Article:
Fess up folks. Which one of you asked for a new Tarzan movie? The one with Christopher Lambert as Greystoke and the Disney version, which Phil Collins nearly ruined with his sappy singing, has already achieved more than your average pop culture status, so why the need for another retelling about the Lord of the Jungle?
Maybe a few of us were clamoring for a back-to-basics and unapologetically traditional (ie: possibly racist) jungle adventure film, where an alpha white man survives and tames the wild with sheer human ingenuity. If so, I don’t think this version, Legend of Tarzan, directed by David Yates, who also did the latter half of the Harry Potter film series, is going to cut the mustard in that regard.
It’s serviceable and borderlines on average, but you’re going to forget about it after a few days.
As a sequel to the books by Edgar Rice Burroughs, our jungle boy Tarzan (played by Alexander Skarsgård) gets gentrified and goes under his Lord Greystoke/John Clayton name, gets hitched with Jane (played by Margot Robbie) and settles in England, to live out their merry lives after all the awesome-yet-hellish Congo ordeal.
After being asked by George Washington Williams (played by Samuel L. Jackson) to check out if the sovereign King Leopold of Belgium is using slave labor to build his precious railroads, Tarzan and Jane trek off to revisit their former home to get to the bottom of it.
Of course, not everything goes to plan as King Leopold’s right hand man Leon Rom, your typical mustache-twirling gentlemanly bad guy (unsurprisingly portrayed by Christoph Waltz), with a rosary as a weapon and number of soldiers at his disposal (with one of them being Casper “Vandal Savage” Crump), enters the jungle. He burns Tarzan’s friend’s village down and kidnaps Jane, in hopes of luring him to Chief Mbonga (Djimon Hounsou), who has a tenuous and bloody history with the lord of the jungle.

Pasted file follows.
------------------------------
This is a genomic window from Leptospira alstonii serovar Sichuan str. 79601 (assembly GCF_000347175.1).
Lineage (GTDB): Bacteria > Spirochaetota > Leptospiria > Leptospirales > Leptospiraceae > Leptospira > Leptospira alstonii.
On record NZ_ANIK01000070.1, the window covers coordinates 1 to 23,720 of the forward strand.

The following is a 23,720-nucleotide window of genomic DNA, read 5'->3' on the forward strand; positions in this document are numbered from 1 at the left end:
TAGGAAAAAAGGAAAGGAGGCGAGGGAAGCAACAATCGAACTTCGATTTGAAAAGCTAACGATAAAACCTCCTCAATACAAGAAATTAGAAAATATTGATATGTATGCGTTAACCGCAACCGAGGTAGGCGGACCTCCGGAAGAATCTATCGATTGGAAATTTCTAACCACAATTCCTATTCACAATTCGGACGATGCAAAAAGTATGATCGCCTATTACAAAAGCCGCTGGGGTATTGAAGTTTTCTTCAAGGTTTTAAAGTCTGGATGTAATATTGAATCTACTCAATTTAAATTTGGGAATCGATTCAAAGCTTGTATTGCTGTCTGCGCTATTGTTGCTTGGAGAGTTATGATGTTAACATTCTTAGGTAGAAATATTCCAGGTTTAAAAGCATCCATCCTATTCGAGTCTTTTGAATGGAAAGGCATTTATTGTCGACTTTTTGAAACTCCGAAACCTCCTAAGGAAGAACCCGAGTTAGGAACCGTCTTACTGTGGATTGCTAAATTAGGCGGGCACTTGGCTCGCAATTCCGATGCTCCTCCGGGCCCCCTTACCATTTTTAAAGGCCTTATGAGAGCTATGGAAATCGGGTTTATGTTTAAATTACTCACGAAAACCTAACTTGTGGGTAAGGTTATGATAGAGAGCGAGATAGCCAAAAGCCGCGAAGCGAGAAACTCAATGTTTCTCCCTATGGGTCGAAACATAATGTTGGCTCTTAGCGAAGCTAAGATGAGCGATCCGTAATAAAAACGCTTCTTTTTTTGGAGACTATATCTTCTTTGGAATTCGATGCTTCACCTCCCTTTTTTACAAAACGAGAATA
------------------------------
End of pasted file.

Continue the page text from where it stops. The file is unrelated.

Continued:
He and his tribe also happens to guard a cave filled with diamonds that Leon Rom and the king wants, to fund said railroad operations.
I should give props to Yates and company for approaching this film with a new angle, instead of going with the usual origin story route. However, outside of a few funny and action-packed scenes, like a train hijacking and the buddy cop camaraderie between Tarzan and George Washington, there is truly nothing remarkable about this white bread of a film that stars, well, two white leads.
Without Samuel L. Jackson by his side being a half-active-through-predictable foil, Skarsgård is just going through the motions as the stoic yet criminally ordinary action hero. Except with some truly amazing abs.
Waltz’s bad guy schtick was summarized a few paragraphs back, with a bonus of a tacked-on backstory where he was possibly molested in Catholic school that was somehow dropped abruptly, because we needed more scenes of serviceable CGI apes and other Congo wildlife. Every other actor filled their roles adequately: Robbie’s Jane is spunky-yet-still-a-damsel-in-distress archetype, and Hounsou’s Chief Mbonga is the stern and vengeful chieftain.
The socio-political message about slavery and poaching is mishandled, due to the fact that in the grand scheme of things, the aforementioned white breads are claiming to return peace to the Congo which they call their home. That is something that wouldn’t sit so well with this year’s politically correct audience. if the film was played as an homage that concept would have walked away scot-free. Instead, it comes off as unintentionally insincere, such as having Tom Cruise becoming the last samurai.
You’ll be second-guessing yourself for figuring out which group this film is targeting. Veterans of Tarzan’s celluloid exploits will find nothing new here despite the “going back into the breach once again” angle. Newbies who hear about Tarzan through whispers and pop culture references will be grasping at straws at figuring out why they should be invested in these characters, since the backstory isn’t portrayed elaborately here.
Our guess? It’s targeting those who are not sick of gritty and dark-colored reboots of franchises they vaguely have heard about, but are too lazy to even scan through Netflix for the older movies. This film is, after all, from the studio who greenlit the unnecessarily dark, gritty, and complicated clash between two iconic DC Comics superheroes. What chance did you think a sequel to an Edgar Rice Burroughs property has in retaining its original colourful motifs?